The teachers, gallery directors, and other arts professionals who participated
in the CCC Initiative were well served by this project. Unfortunately,
the scope of the innovation is limited due to funding, time, and resource
constraints. It is hoped that the website can serve as an outreach vehicle
to more teachers, students, and arts professionals. In order to broaden
the scope of the project without additional funding, members of the original
cohort (and their students) could present issues, ideas, and art projects
at local, state, and national art education conferences. This would serve
as a vehicle for empowering the teachers as arts professionals.
Encourage development of communication capacity
in both visual and verbal culture in ways that allow them to understand
themselves as both creators and consumers of culture:
This seems to be an overarching goal of the project. In several of the
artworks on display, issues were presented which showed that the children
and their teachers thought about the production of culture and responded
to the manipulation inherent in hegemony. Children and their teachers
responded visually and in written form to critical issues in U.S. culture.
It is unclear, however, from seeing the results of only one production
from each classroom how much development there will be unless this issue
becomes central to each teacher's practice. I would suggest at least an
outline describing the interlocking projects that are presented throughout
the school year in order to develop students' capacity to be literate
consumers of visual and verbal culture.
Develop a thematic approach to curriculum design
that combines formal elements of art with diverse practices of contemporary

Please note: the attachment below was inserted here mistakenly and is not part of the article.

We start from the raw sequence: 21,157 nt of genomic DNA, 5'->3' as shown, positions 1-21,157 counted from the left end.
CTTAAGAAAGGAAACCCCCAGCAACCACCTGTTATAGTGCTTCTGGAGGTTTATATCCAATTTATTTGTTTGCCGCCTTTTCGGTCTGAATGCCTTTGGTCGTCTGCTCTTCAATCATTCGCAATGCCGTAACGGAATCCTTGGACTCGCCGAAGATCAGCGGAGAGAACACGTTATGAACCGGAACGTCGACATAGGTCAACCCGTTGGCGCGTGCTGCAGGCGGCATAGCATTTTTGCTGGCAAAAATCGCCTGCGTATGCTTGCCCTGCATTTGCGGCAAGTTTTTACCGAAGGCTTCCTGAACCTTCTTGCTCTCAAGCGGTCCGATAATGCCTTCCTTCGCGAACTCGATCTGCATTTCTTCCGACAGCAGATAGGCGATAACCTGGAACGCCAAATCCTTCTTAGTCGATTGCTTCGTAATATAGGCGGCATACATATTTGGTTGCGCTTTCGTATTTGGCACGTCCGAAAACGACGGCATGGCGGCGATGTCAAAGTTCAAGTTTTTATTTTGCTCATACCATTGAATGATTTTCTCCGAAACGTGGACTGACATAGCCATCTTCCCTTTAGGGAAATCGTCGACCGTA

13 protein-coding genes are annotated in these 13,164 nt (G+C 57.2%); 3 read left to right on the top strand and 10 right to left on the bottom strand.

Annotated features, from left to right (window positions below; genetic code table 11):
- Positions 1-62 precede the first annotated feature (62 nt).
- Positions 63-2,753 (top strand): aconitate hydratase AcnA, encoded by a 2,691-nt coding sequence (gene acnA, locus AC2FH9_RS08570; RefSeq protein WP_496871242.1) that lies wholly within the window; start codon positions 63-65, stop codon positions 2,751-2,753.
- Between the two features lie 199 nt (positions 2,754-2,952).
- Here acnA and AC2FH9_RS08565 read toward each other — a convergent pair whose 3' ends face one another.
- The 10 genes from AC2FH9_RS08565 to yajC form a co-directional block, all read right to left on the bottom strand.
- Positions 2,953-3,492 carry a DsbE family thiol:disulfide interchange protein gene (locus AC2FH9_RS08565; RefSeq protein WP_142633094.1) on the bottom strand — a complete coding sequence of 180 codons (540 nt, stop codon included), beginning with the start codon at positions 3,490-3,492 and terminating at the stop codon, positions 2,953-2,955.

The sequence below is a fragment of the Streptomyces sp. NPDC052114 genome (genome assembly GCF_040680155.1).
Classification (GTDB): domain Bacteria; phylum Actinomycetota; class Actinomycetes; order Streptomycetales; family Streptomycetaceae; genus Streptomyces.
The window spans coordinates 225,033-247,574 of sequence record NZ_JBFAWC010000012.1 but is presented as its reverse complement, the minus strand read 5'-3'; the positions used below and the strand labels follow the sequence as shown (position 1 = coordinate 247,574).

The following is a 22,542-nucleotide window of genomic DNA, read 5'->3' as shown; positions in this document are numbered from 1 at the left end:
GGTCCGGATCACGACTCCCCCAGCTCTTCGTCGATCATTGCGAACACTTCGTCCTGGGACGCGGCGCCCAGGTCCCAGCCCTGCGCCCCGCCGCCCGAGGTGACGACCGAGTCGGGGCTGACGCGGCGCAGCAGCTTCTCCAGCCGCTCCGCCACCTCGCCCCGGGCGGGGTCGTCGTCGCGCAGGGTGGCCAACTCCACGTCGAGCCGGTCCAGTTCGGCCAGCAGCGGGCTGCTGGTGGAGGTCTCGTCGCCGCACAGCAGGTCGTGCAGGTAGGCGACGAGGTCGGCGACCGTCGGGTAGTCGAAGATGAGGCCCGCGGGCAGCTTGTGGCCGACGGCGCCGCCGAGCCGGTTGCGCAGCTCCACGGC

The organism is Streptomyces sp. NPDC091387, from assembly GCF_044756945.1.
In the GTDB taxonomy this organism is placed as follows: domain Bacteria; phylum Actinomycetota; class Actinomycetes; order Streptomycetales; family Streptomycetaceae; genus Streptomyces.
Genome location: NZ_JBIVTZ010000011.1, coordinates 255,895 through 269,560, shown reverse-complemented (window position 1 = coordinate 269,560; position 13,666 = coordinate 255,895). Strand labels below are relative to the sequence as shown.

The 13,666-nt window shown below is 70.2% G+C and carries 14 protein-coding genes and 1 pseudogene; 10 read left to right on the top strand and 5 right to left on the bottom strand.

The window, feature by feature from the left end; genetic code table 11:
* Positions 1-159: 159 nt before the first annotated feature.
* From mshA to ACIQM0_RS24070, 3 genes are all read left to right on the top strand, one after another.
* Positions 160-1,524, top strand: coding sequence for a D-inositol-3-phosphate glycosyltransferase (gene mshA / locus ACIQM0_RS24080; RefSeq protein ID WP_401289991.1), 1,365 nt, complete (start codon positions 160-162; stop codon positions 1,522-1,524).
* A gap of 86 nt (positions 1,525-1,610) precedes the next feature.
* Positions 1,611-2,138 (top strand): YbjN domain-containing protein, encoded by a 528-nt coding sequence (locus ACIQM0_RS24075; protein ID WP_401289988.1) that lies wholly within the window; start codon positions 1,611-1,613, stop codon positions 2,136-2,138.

I am unable to comment effectively on this issue as I saw only one project
per class, per teacher. However, the opportunity is clearly available
to effectively combine the languages of art with contemporary art practices.
The MCA's support of this project is an especially noteworthy component
that may facilitate this goal. As in my previous statement, a school year
long outline that explains the thematic, contemporary art, and languages
of art focus would be helpful.
Suggestions for further action:
#1 Be proactive. Invite cohort art teachers to be as visible and vocal
as possible in their local, regional, and national organizations. The
Director, Olivia Gude, is very visible/vocal, but she is only one voice.
The teachers (and their students) can bring the ideas of this initiative
to the larger art education community.
#2 Encourage cohort art teachers to volunteer to write art questions for
art tests at all levels of instructions. The questions that appear on
these tests come from art teachers in the field. This is a type of activism
that is labor intensive and unsung, but essential for change. Unfortunately,
test questions serve as the armature of the public educational enterprise,
and if modernism is in full swing, the questions are at least partially
#3 Continue work on the website and use it as a voice for art education
reform, issues based art education, and for helping to eliminate some
of the isolation of art teachers. Find a way to include issues of special-needs
students and multicultural issues.
#4 A further step in the encouragement of the CCCI's innovative way of
developing a socially responsible school curriculum would be to bring
teachers of subjects other than art and art teachers into a similar cohort
for conversation and collaborative process. This way, awareness of the
unique place that art can take in the school curriculum will be further
enhanced and boundaries that separate subjects could begin to be moved